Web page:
A Briton captured by Vladimir Putin’s forces in Ukraine has been filmed singing the Russian national anthem weeks after he was sentenced to death.
Aiden Aslin is unshaven and has short hair as he sings “The National Anthem of the Russian Federation” in a small room with barred windows and a table in the middle.
The 28-year-old, from Newark in Nottinghamshire, wears blue tracksuit bottoms and a red shirt over a red t-shirt as he sings the anthem for around two minutes.
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He stands next to former US police officer John Dougan, who moved to Russia in 2016 and is now believed to be a prominent conspiracy theorist helping to spread pro-Moscow misinformation online.
In the video, which was shared by Russia Today reporter Roman Kosarev on the Telegram messaging app on Friday, Mr Dougan nods and smiles throughout the rendition.
He then applauds once Mr Aslin has stopped singing and tells him the performance was “amazing”.
In a message accompanying the video, Mr Kosarev said Mr Aslin’s cellmates told him he had a talent for singing after hearing his rendition of the anthem.
Mr Dougan then reportedly asked Mr Aslin if he would be happy to sing the anthem on camera.
“He accepted with pleasure, and that’s what happened,” adds Mr. Kosarev.
Sky News chose not to show the video.
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Mr Aslin is one of two British men who were sentenced to death by a Russian-backed tribunal in June after fighting in Ukraine.
The former care home worker and Shaun Pinner, 48, have been accused of being mercenaries.
Mr Aslin joined the Ukrainian Armed Forces as a Marine in 2018 and applied for citizenship.
He also has a Ukrainian fiancée.
The British fighter said ‘God will be the one to judge me when the time comes’ after being sentenced to death.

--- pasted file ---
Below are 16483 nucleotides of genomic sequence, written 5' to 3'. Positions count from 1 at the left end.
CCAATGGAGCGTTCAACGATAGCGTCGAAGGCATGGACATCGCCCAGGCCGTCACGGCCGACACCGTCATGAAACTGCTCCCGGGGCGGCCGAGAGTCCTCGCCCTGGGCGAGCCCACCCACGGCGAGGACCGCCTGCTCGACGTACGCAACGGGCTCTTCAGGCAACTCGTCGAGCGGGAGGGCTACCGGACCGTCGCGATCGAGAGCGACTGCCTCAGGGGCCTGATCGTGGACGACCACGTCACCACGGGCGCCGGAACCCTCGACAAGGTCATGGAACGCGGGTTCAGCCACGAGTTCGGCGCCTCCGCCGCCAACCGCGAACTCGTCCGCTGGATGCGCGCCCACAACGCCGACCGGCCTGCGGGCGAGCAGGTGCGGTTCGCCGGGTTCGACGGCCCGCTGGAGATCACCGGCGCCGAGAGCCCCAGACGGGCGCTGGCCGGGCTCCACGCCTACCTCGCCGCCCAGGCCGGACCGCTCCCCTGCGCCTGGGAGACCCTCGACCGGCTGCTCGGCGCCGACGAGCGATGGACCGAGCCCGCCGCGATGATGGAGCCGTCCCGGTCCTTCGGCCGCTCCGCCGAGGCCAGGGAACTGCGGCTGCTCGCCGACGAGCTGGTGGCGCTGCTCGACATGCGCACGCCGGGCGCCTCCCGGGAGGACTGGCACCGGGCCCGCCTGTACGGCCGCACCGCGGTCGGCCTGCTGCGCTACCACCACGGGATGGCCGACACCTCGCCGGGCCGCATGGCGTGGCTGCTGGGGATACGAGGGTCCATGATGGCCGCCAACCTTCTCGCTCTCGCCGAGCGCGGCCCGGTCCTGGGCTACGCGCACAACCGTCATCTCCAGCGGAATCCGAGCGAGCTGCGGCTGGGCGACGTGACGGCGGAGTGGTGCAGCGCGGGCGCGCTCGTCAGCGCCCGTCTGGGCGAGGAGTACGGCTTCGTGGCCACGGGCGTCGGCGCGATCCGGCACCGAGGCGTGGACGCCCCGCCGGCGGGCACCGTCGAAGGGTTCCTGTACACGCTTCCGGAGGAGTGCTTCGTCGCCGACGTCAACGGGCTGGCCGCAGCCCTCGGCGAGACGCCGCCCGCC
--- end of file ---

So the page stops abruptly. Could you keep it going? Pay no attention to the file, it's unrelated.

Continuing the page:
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The Ministry of Foreign Affairs criticizes the “fictitious judgments”
Mr Aslin and Mr Pinner were captured in Mariupol in April during the intense struggle for control of the Ukrainian port city, before appearing in court in the Donetsk People’s Republic (DPR) – a pro-Russian breakaway region self-proclaimed in eastern Ukraine.
They were found guilty of “mercenary activities and actions aimed at seizing power and overthrowing the constitutional order of the DPR”, according to the Russian news agency Interfax.
The UK Foreign Office sees the verdicts as “fictitious judgments” and supports the families of Mr Aslin and Mr Pinner.
The men say they served in regular military units in Mariupol and should therefore be protected as prisoners of war by the Geneva Convention.
Mr Aslin’s family said in a statement after the verdicts that the pair were not mercenaries and needed time to “take it all in”.
He continues, “We love Aiden with all of our hearts. He and Shaun, as members of the Ukrainian Armed Forces, should be treated with respect like any other POW.
They said they hoped the conviction would be overturned and they called on the British and Ukrainian governments to “do everything in their power to get them back to us safe and sound and quickly”.
He added: “We can only imagine what they’re going through right now. It’s a very upsetting development.”
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Post expires at 4:35am on Friday July 22nd, 2022